Mark Dadigan reports for the Vero Beach Press Journal. Excerpt:
The pace of your heartbeats quickens, your breaths deepen and beads of sweat slide down your skin.
According to some law-enforcement circles, you’ve probably just lied.
Since the 1930s, polygraphs, or lie-detector tests, which theoretically link physiological changes to honesty, have been used as investigative tools in guiding detectives to suspects and eventual arrests.
However, the accuracy of these tests is the subject of much debate — some detectives swear by the tests while critics proclaim lie detectors as nothing but “pseudoscience.”
“It’s simply an investigative tool,” said Lt. Dan Cook of the Vero Beach Police Department, which uses the polygraph tests. “It helps us key on an area of question where a subject might not be truthful. Normally, to be honest, it’s very accurate.”
The computer voice stress analysis test, which correlates the amount of stress in a voice recording to the truthfulness of the speaker, came under scrutiny from within the Indian River County Sheriff’s Office after Detective Jim Hyde was suspended for five days last month, partially because he failed a voice test, according to Sheriff’s Office records.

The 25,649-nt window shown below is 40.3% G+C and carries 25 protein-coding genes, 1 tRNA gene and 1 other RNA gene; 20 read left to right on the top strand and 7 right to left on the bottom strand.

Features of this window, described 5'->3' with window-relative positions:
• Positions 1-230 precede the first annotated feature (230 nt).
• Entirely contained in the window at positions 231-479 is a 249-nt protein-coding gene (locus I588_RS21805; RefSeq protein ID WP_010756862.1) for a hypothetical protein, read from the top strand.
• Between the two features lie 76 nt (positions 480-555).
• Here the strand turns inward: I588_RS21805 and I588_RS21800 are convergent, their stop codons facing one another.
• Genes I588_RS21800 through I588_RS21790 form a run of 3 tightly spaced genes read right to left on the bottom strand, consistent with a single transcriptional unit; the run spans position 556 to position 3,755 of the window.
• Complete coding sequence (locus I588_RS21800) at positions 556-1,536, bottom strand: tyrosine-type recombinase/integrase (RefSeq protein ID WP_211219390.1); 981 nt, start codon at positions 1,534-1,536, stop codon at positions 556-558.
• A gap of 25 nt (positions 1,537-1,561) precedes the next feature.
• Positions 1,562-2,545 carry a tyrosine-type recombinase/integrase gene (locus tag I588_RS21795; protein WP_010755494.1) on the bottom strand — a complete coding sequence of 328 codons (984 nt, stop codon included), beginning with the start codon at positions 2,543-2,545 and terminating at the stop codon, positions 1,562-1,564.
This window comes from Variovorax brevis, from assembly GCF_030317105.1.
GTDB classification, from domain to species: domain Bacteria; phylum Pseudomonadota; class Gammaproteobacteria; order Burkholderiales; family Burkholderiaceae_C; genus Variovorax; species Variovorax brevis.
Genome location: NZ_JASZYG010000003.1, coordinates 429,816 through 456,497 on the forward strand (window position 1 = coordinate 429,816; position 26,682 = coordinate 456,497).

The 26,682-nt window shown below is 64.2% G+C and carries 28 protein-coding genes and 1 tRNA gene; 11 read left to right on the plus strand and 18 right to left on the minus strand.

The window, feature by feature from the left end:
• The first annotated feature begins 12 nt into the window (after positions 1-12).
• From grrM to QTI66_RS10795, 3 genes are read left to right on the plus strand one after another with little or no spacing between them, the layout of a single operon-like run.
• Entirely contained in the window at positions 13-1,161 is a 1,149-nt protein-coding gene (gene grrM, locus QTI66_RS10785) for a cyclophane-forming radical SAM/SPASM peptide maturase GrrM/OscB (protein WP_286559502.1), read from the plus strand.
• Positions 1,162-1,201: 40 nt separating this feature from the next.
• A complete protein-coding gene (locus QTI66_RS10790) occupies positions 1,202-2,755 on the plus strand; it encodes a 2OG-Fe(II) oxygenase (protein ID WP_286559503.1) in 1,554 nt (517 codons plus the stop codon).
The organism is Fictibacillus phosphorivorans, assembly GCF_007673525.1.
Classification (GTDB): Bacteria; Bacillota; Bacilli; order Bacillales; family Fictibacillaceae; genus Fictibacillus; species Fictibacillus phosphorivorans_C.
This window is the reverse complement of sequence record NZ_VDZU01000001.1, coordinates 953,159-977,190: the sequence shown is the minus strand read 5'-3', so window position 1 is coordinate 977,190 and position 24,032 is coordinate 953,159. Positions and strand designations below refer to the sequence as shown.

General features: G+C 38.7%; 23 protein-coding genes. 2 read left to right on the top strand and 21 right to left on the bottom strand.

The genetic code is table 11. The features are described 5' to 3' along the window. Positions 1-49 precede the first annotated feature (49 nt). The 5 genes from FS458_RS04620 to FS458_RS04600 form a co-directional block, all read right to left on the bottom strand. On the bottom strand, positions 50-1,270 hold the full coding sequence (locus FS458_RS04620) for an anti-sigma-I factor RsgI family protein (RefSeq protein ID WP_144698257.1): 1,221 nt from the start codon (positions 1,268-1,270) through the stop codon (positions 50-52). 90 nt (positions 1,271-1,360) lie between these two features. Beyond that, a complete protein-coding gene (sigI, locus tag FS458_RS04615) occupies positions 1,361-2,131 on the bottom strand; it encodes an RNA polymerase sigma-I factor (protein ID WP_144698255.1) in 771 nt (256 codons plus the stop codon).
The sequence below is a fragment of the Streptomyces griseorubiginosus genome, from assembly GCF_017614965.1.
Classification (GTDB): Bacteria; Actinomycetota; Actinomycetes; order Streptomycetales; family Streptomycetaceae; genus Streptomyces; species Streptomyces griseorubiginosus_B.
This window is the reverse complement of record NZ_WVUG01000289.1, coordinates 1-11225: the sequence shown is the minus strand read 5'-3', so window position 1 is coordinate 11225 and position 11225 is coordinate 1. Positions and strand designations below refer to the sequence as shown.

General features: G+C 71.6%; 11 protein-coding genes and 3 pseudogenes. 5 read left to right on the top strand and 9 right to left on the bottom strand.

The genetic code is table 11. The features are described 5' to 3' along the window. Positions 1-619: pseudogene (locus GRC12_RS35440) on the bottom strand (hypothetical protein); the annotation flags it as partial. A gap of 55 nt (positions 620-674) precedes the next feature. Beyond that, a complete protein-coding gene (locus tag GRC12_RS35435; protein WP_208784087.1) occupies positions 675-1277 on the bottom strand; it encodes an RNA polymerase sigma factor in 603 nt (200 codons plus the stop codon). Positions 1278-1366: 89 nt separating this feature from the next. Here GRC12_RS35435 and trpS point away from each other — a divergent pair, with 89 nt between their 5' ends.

Hyde was being interviewed because an inmate accused Hyde of assaulting him, and it was the stress of dealing with the allegation that led to the poor test results, he said.
The Sheriff’s Office uses the voice stress tests as a tool as the police use the polygraphs, said Sheriff’s Office spokesman Deputy Joe Flescher, and subjects applicants to the tests.
“It’s a very useful tool, especially when people say they have vague memories of the past,” Flescher said.
But there are those against the use of the tests even in internal investigations. “It’s ridiculous that a disciplinary action would be taken on an officer based on those tests,” said George W. Matschke [sic], cofounder of an Internet-based group Antipoly- graph.org, which lobbies for the abolishment of the test by law-enforcement and other agencies.